…thoughts on an information based future.
It’s the weekend, it’s blowing a gail, the temperature hasn’t been in double digits for a few weeks now and it’s definitely going to rain later. Time to hit the beach!
Why would I do this? Because I’m obsessed with collecting better data.
Let me explain…
For Christmas my wife bought me a small gadget that records my kitesurf sessions (like windsurfing but with a kite rather than a sail). Autumn is my season. I look forward to it all year; it’s windy season! Some of my favourite moments are spent on an empty beach wearing strange attire that would be wildly inappropriate in any other setting… but it keeps me warm.
The advantage of kites over sails is that you can use them to jump extremely high. The gadget my wife bought me records the height of all my jumps at every session. I used to enjoy riding the waves, but now all I do is attempt to jump higher and higher to beat the stats from my last session.
This gamification of my kitesurfing has led me to huge improvements because of that age old adage: you get what you measure. According to the app that reads the data from the gadget I can now successfully jump over a double decker bus!
What’s true in the personal realm is also true in the corporate world.
Innovations exist in every field we might look at, but there is one field that is pervasive across everything: information.
In the water industry we will always look to great innovations such as real-time bacteriological monitoring or non-invasive pipe monitoring technologies, but there is a move away from many of the heavy asset solutions of the past towards optimising what we already have, enabled by better and more imaginative use of the information we hold.
The future isn’t real… it’s virtual.
What fascinates me about this area is not our ongoing mastery of the topic area and the emergence of previously undreamt of applications, but how much our use of data seems to expose of the human condition. And we stumble on it more by accident then by design.
A few examples of what I mean:
Our performance can be manipulated: I’ve already shared one gamification example. But it’s such an effective concept. Appealing to our competitive nature and giving us meaningless trophies as a reward! We’re so easily pleased. When my utility bill comes through now, it show’s me how my energy use compares to those in similar houses as me. I love seeing how I stack up! Even my wife is willing to appease me and feign an interest in how efficient we are compared to our neighbours!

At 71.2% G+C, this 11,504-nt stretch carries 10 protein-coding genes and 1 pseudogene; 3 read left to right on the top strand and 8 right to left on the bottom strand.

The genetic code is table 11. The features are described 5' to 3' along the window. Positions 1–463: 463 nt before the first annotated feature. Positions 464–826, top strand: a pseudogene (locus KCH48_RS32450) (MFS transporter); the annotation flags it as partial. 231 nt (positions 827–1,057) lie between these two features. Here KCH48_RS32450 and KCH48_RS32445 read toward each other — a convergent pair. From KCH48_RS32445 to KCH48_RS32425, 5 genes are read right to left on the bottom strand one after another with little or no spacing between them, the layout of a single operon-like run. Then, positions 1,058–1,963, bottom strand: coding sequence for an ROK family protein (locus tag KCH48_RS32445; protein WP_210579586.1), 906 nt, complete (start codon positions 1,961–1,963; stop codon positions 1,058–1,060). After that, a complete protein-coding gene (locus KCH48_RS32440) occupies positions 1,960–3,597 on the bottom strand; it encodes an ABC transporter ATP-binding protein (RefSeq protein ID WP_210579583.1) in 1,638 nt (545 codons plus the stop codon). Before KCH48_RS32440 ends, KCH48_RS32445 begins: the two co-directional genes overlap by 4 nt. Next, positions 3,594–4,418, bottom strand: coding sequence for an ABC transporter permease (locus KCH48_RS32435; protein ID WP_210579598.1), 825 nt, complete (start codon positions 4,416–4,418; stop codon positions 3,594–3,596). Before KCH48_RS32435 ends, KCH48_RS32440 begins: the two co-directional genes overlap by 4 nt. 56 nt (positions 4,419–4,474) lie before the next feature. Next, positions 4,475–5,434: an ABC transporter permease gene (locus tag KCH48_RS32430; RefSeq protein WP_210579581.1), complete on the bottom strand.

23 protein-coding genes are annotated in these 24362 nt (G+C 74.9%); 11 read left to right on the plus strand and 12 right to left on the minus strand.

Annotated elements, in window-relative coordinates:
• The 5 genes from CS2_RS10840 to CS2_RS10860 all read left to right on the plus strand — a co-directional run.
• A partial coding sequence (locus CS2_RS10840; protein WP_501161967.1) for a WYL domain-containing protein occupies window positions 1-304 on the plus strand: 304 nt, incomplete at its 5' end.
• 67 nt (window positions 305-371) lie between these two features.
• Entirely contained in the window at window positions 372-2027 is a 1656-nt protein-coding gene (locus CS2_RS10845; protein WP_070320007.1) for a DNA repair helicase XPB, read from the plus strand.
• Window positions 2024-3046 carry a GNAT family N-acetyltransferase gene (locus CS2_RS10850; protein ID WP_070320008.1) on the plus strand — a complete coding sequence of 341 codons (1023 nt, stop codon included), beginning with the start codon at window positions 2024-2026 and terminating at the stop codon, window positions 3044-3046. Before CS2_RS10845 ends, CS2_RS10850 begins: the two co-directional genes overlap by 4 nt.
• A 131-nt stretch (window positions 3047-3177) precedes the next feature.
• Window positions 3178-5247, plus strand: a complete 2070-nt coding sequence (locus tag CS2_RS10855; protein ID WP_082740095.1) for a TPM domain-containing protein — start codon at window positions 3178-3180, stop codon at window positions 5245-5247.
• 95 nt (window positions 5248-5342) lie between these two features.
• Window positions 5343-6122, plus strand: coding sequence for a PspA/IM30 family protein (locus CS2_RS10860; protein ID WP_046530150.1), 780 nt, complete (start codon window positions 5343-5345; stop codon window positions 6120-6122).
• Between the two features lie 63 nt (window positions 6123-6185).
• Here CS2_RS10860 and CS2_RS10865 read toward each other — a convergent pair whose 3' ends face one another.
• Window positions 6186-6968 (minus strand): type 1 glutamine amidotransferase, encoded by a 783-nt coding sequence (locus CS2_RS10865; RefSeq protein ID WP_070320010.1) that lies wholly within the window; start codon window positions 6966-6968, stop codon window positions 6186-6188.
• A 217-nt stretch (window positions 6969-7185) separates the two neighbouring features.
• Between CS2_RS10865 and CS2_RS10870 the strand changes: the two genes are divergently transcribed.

We’re irrational decision makers: Behavioural economics and nudge theory are based on the idea that we make inconsistent decisions and that decisions are hard to make. Nudging us towards a decision that fits with our social norms or just makes the act of decision making easier is enough to push sales up or swing votes. Think about it next time you pop out for a pot of jam and are faced with that buy 3 for the price of 2 offer! Finding these small influences that push us from 1 pot of jam to 3 is found in the big data analytics engines of marketeers
Our capacity is limited: We now rely on computers to do tasks beyond that, not of our own ability, but certainly our own capacity. The notion of flying-by-the-wire in modern fighter jets is long gone i.e. the ability to fly through a purely mechanical system relying on the feedback you receive from them is no longer possible. I’m told the most agile jets are now so unstable that if it weren’t for all the electronics making micro-adjustments to keep course, the pilot would simply lose control.
We’re all addicted to something – algorithms have mastered our chemistry. They know what makes us tick and how to fill our social media feeds with dopamine hits to keep us scrolling, waiting in anticipation of that next ‘like’ of our recent beach-bod holiday snap. We get so addicted, we’re willing to keep going even when the short term happiness turns into long term anxiety.
We’re such gossips: Do you remember Tay? Microsoft’s Twitter bot that had to be taken down for becoming too obnoxious? The sad truth is that it learnt that behaviour from us. The animations on Youtube that are built by bots and the algorithms that push the most interesting news into our newsfeeds chase our clicks and our clicks give us away – we love to be sensationalist over being truthful.
There’s a bit too much doom-mongering above, but that’s not my intent. More just to share my fascination in this area. I’ve no doubt we’ll figure out how to be more deliberate and positive in our use of the information that surrounds us.
The future isn’t real… it’s virtual. Fast forward to the year 3000. Will we all be brains in jars living in virtual worlds? Luckily I think our physical hormones have much too strong a grasp of us than our electric neurones. I like to think my future self would still be seeking to jump higher than a bus because the adrenaline’s addictive than trying to simulate the equivalent experience.
Chris joined Bristol Water in 2017 and established the new Business Improvement and Innovation department within the CEO office. His role is to push the Bristol Water forward, seeking to accelerate today’s adoption of tomorrow’s innovations. He covers everything from operating model development and business change to innovation management, recently founding Bristol Water’s business incubator supporting an up-and-coming Robotics consultancy. Before joining Bristol Water, Chris spent over 7 years as a management consultant working across the utilities, energy and defence industries.